For more on this story, please see our Digital Media Europe blog.

Author

Dean Roper

Date

2012-04-19 10:33

As Metro International, with 17 million readers of its free daily around the world, extends its “Metro Moment” to more digital platforms, Maggie Samways makes one promise: “There will be no paywall in Metro’s future. Scout’s honour.”

Samways, Executive Vice President and Global Editor-in-Chief of Metro International in the UK, presented the company’s digital strategy which is more about “extending the Metro Moment than defending it,” she says.

That Metro Moment occurs every morning as readers commute to work between 7 and 9 a.m. For most, that has meant reading Metro’s print edition. But today that is being challenged by the onslaught of other platforms.

“The most important thing for us is to be true to our DNA and that is the Metro Moment. To continue to define what that means to us and our readers and especially what that means to them on mobile, tablets, and web.”

In essence, Samways says Metro wants to build new distribution channels, gain unique access to online audiences and thus create new Metro Moments. “We will use the print product to build awareness of our new products, continue to target people on the move and create some of those ‘lean back’ moments with Metro using verticals that are relevant to readers.”

For more on this story, please see our Digital Media Europe blog.

Author

Dean Roper

Date

2012-04-18 10:23

“I am bored sick of talking about paywalls,” said Tom Whitwell, editorial director of Times Digital. “Instead of debating payment models we need to learn how to build digital products that people are willing to pay for,” he continued.

The Times launched a controversial paid online strategy in summer 2010, which gives no access to non-subscribers. “Every commentator told us we were wrong,” said Whitwell, but he believes it is necessary to be “fearless,” and now the paper has 130,000 paying digital subscribers.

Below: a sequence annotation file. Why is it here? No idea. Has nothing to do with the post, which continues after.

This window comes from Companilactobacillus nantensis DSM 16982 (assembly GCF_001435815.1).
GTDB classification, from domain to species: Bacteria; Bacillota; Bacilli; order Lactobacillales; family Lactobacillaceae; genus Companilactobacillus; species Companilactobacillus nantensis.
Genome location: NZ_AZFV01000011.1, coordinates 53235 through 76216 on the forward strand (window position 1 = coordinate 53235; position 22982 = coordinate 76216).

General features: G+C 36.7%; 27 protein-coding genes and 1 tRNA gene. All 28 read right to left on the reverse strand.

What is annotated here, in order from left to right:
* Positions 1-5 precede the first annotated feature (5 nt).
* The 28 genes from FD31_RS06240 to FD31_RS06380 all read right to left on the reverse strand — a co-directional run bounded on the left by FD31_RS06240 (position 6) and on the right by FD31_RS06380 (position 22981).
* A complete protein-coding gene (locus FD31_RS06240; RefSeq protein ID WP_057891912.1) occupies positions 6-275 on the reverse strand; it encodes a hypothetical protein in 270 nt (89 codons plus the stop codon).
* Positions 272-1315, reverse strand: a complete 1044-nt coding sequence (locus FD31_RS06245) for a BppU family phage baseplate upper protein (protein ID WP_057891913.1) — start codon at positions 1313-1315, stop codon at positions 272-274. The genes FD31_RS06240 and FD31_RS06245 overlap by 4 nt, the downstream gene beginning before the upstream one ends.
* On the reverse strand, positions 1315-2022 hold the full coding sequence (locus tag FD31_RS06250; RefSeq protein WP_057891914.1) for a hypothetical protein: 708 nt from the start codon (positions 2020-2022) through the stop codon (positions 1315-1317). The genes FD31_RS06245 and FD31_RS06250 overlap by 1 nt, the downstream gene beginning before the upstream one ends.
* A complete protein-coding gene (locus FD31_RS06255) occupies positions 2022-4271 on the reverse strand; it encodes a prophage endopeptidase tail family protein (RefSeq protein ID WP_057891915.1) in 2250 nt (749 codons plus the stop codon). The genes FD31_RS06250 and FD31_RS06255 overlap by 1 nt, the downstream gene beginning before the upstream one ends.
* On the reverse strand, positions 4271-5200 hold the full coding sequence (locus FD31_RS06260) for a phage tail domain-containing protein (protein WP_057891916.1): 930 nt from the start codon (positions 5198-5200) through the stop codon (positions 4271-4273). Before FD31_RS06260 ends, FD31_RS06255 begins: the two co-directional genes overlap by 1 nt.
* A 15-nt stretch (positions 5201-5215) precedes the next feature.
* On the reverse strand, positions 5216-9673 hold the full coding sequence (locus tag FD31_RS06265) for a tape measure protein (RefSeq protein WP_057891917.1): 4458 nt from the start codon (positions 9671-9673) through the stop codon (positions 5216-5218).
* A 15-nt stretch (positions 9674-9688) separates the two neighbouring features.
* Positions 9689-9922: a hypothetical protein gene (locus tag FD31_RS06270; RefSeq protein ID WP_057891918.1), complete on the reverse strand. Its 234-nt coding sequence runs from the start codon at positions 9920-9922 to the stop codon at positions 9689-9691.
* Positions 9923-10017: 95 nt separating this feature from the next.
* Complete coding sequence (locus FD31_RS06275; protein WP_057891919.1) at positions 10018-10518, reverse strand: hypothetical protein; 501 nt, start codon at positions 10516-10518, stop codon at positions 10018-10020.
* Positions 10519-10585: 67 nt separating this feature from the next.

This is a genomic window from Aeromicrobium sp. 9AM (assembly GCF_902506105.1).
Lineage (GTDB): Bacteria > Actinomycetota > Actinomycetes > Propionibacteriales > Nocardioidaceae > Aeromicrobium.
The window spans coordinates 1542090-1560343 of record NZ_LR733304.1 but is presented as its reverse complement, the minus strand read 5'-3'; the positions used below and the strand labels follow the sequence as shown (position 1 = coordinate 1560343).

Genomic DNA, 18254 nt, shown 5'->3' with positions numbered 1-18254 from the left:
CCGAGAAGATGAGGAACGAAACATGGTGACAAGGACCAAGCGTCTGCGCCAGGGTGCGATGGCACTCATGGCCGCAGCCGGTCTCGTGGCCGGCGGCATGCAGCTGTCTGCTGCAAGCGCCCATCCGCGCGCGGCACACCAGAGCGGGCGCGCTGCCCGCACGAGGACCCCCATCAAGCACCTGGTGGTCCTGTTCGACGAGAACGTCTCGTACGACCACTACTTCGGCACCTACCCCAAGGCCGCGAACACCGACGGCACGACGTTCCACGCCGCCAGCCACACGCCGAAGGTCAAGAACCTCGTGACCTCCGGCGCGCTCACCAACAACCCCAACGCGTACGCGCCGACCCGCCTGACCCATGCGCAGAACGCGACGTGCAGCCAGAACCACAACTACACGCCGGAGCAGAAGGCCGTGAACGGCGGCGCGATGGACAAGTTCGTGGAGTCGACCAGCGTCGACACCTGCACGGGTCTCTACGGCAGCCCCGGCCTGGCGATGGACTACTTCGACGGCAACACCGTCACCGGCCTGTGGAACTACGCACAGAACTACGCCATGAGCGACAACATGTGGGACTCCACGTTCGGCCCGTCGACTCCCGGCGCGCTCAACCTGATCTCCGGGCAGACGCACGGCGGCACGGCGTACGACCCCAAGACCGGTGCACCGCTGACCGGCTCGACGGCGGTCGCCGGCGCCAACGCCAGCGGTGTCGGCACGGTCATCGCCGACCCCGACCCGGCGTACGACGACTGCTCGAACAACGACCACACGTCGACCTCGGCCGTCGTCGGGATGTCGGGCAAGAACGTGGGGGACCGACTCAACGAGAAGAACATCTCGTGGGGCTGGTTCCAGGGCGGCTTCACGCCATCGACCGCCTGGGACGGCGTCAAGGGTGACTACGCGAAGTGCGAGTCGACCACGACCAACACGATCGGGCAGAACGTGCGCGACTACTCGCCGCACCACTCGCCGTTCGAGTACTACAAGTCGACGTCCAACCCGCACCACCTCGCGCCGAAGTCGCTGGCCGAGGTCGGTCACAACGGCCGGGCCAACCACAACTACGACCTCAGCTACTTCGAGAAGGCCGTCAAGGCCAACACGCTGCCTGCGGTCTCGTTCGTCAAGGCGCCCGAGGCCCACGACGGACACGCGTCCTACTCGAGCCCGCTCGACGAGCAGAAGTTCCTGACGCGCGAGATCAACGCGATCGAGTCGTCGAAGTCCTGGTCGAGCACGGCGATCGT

Readers were surveyed about how best to charge online and the biggest thing that came out of the discussions was the need for simplicity: a straightforward system where people knew what they were getting for their money.

Subscribers pay £2 a week for web access plus mobile, £4 a week for web, mobile and tablet, or £6 per week for all digital access plus a daily print edition.

This is working because of the quality of the paper’s journalism, said Whitwell. “The only way we can charge £4 a week to read our stuff is because of our journalism,” he stressed.

For more on this story, please see our Digital Media Europe blog

Author

Emma Goodman

Date

2012-04-18 09:49

Just over a year after The New York Times’ digital subscription model was launched, it provides the company with “incredible” audience data, the company’s chairman and CEO Arthur Sulzberger says at WAN-IFRA’s Digital Media Europe conference in London.

A total of 454,000 people have subscribed (not including print subscribers), and Sulzberger says much of the scepticism that abounded when the plan was first announced has since subsided. Given the number of media executives who have visited the paper’s offices over the last year, he expects many more payment models for digital content to be unveiled before long.

As well as the obvious financial benefit, Sulzberger noted that a key advantage of the subscription model is what it tells the paper about its audience’s reading habits.

For more on this story, please see our sister publication www.editorsweblog.org

Author

Emma Goodman